Carbon Fiber: The Automotive Material of the Twenty-First Century Starts Fulfilling the Promise
For more than forty years since its introduction carbon fiber composites have remained an elusive material in the automotive industry. Proven in jet fighters and high-end race cars for over 20 years there is little doubt about its ability to build lighter more durable vehicles. Offering a weight savings of 75 percent over steel carbon fiber gives sports cars a real advantage in acceleration and top speed and enables all automobiles to achieve improved fuel economy. Commercialization continues to be hindered by high material and processing costs and slow production rates. In spite of these obstacles more than 25 series production vehicles will feature carbon fiber composites in 2004 fueled by advances in manufacturing technology new material forms and steadily declining material costs. This paper presents the current state of carbon fiber use in automobiles in Europe North America and Japan ranging from the exotic “supercars” to niche producers and the major automobile manufacturers. Carbon fiber applications include body panels structure and functional components. Advances in processing techniques will be reviewed with a focus on what is being done today and what still needs to occur to economically move beyond volumes of a few thousand parts per year and into more mainstream vehicles.
Carbon/Epoxy Composites for the Lamborghini Murcielago
Development of the carbon/epoxy body panels and structural components of the Lamborghini Murcièlago is discussed while use of aerospace grade technology and materials is justified for this particular application. Laminate design and stacking sequence is reviewed and the use of woven fabrics over directional tape is motivated. Engineering solutions for tooling operations in order to achieve class A surface certification are analyzed. Design for environmental aging as well as accelerated degradation tests are described. Hybrid adhesive bonding as sole method of joining the composite body components to the tubular steel chassis is reviewed.
Development of the Fiber Reinforced Thermoset DaimlerChrysler 4.7L V-8 Engine Valve Cover
This paper will review the development and design of the DaimlerChrysler 4.7L V-8 engine. The new plastic cover module comprised of a glass reinforced vinyl ester thermoset was developed in just 12 months and replaces a magnesium component. Significant cost savings were realized while incrementally improving noise vibration and harshness (NVH). Extensive finite element analyses (FEA) including mold filling analysis and anistropic property calculation were utilized to ensure robust system performance. This collaborative effort eliminated the prototype step for the cover housing which in turn reduced development time and cost by allowing the component to move directly from design to production. This capability also allowed NVH improvement to be realized over the already favorable acoustical performance of the previous die-cast magnesium component.
Use of Composites for Rear Closures
When INOPLASTIC OMNIUM the Joint Venture between PLASTIC OMNIUM AUTO EXTERIEUR and INOPLAST was born in 1998 its production of composite liftgates and trunks was 400 parts / day. In 2000 IPO produced 800 liftgates / day and this expansion went on to reach 2500 parts produced daily in 2003. In the same time other Tier 1 suppliers had a similar growth: in 2000 3.2 % of European liftgates were made of plastic whereas they are 4.7 % in 2003 and this number is still growing. This evolution raises the question: “why is the use of composite rear closures so interesting?”. The composite solutions for rear closures present several technical economical and industrial advantages. We will highlight some of those advantages in this paper and illustrate them on precise examples coming from the experience of IPO on its current productions: Weight reduction Antenna interior trim and exterior cladding integration 15 kph insurance rear impact management Capital investment reduction OEM industrial management: cycle time improvement and harmonization. We will also show how the new improvements of automotive Tier 1 suppliers on closure function and on materials & processes can bring composite liftgates and trunks new advantages.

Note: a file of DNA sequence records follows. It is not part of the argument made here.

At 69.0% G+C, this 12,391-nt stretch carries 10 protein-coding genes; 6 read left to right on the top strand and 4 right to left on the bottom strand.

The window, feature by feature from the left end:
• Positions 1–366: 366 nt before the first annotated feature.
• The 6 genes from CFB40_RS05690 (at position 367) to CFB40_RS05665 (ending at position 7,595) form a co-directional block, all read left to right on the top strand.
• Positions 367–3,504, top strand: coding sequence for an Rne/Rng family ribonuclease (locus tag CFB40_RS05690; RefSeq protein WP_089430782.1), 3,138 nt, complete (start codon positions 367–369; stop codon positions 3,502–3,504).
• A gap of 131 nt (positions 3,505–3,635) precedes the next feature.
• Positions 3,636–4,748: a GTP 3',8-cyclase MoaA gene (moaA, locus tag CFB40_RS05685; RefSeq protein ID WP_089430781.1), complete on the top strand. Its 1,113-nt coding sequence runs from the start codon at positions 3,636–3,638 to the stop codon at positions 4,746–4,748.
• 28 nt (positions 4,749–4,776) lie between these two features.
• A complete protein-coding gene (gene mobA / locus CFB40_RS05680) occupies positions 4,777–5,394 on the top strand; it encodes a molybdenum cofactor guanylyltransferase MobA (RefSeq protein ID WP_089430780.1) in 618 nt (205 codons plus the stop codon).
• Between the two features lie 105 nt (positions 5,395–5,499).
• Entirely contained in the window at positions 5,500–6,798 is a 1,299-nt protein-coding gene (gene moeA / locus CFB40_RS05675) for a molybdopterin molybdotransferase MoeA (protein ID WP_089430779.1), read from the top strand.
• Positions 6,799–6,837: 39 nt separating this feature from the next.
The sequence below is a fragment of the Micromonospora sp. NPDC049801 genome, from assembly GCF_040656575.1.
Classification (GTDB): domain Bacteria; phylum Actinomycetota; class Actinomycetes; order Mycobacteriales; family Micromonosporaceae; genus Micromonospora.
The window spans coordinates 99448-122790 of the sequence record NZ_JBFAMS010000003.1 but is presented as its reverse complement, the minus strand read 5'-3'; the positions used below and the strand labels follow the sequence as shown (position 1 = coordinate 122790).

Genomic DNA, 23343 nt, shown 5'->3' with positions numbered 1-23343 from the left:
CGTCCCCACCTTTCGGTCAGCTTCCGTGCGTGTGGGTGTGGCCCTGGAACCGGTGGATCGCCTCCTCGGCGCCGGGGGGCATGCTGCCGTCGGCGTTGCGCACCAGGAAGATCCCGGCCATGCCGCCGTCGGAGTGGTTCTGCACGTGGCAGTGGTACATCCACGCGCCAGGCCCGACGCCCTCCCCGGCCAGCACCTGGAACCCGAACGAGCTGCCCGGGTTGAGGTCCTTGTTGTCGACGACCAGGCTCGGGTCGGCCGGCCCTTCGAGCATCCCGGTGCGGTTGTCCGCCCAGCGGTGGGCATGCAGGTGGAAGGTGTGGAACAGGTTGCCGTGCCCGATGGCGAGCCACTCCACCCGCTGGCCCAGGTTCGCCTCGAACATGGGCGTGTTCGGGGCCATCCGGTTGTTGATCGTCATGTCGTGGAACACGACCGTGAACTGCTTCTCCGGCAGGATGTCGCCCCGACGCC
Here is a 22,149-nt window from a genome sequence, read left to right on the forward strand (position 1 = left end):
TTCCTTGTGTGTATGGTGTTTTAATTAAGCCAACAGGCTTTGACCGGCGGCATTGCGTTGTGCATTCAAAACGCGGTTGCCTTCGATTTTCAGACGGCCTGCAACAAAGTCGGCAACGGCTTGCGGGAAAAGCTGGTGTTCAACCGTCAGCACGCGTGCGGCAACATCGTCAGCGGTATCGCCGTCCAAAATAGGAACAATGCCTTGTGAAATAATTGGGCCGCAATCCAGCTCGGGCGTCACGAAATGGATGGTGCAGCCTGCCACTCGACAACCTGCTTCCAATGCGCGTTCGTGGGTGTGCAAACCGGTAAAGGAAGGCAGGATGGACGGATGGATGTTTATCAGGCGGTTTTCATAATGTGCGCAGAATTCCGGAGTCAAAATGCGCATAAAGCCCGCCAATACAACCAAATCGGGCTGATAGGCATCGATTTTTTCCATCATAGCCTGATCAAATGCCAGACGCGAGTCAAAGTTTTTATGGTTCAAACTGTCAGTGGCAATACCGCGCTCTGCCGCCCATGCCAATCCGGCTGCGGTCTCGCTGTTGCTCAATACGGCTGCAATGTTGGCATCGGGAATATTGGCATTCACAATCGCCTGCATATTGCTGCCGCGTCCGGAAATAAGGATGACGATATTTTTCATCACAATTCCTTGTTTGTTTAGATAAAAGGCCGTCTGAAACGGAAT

New 2-Layer Automotive Body-Panel System Using Lightweight Thermoplastic Composite Backside & Aesthetic Surfaces
The automotive industry has long sought new materials for exterior body panels. Metals are heavy easily dented many corrode and all require complex tooling to meet today's styling requirements. Thermoplastics offer good impact strength design freedom Class-A finish and cost effectiveness but lack stiffness and strength for truly structural applications. Thermoset composites are lighter stiffer and have simpler tooling than metals or injection molded thermoplastics but require extensive secondary-finishing operations to achieve Class A. Thermoplastic composties offer significantly higher stiffness and strength than unreinforced thermoplastics but cannot provide a glossy Class-A surface although they have long been used in applications where a grained first surface is acceptable. This paper reviews innovative work on a 2-layer body-panel system incorporating a new lighter weight structural thermoplastic composite backside and an aesthetic surface layer-either precoated aluminum or inherently colored thermoplastic or paint films- to meet aesthetic requirements. Topics to be covered include materials molding and target applications.